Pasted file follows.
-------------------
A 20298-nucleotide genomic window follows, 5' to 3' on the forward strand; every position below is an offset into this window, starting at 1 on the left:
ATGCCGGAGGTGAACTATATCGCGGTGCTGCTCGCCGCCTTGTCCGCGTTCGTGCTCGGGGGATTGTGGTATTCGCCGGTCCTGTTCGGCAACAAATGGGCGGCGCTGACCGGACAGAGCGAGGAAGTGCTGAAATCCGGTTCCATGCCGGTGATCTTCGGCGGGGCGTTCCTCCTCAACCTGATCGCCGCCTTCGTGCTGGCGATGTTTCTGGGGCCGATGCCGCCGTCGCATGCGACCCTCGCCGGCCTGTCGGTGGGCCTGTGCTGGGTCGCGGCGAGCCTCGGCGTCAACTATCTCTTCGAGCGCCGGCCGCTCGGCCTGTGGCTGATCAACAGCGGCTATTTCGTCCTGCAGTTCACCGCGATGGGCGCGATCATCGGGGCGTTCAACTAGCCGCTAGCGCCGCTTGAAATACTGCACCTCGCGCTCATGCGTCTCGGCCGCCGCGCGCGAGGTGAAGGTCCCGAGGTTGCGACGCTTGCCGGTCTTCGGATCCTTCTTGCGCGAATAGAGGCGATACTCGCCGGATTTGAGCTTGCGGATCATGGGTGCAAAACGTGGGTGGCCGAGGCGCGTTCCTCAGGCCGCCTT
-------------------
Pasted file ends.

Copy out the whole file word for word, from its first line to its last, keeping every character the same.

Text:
A 20298-nucleotide genomic window follows, 5' to 3' on the forward strand; every position below is an offset into this window, starting at 1 on the left:
ATGCCGGAGGTGAACTATATCGCGGTGCTGCTCGCCGCCTTGTCCGCGTTCGTGCTCGGGGGATTGTGGTATTCGCCGGTCCTGTTCGGCAACAAATGGGCGGCGCTGACCGGACAGAGCGAGGAAGTGCTGAAATCCGGTTCCATGCCGGTGATCTTCGGCGGGGCGTTCCTCCTCAACCTGATCGCCGCCTTCGTGCTGGCGATGTTTCTGGGGCCGATGCCGCCGTCGCATGCGACCCTCGCCGGCCTGTCGGTGGGCCTGTGCTGGGTCGCGGCGAGCCTCGGCGTCAACTATCTCTTCGAGCGCCGGCCGCTCGGCCTGTGGCTGATCAACAGCGGCTATTTCGTCCTGCAGTTCACCGCGATGGGCGCGATCATCGGGGCGTTCAACTAGCCGCTAGCGCCGCTTGAAATACTGCACCTCGCGCTCATGCGTCTCGGCCGCCGCGCGCGAGGTGAAGGTCCCGAGGTTGCGACGCTTGCCGGTCTTCGGATCCTTCTTGCGCGAATAGAGGCGATACTCGCCGGATTTGAGCTTGCGGATCATGGGTGCAAAACGTGGGTGGCCGAGGCGCGTTCCTCAGGCCGCCTT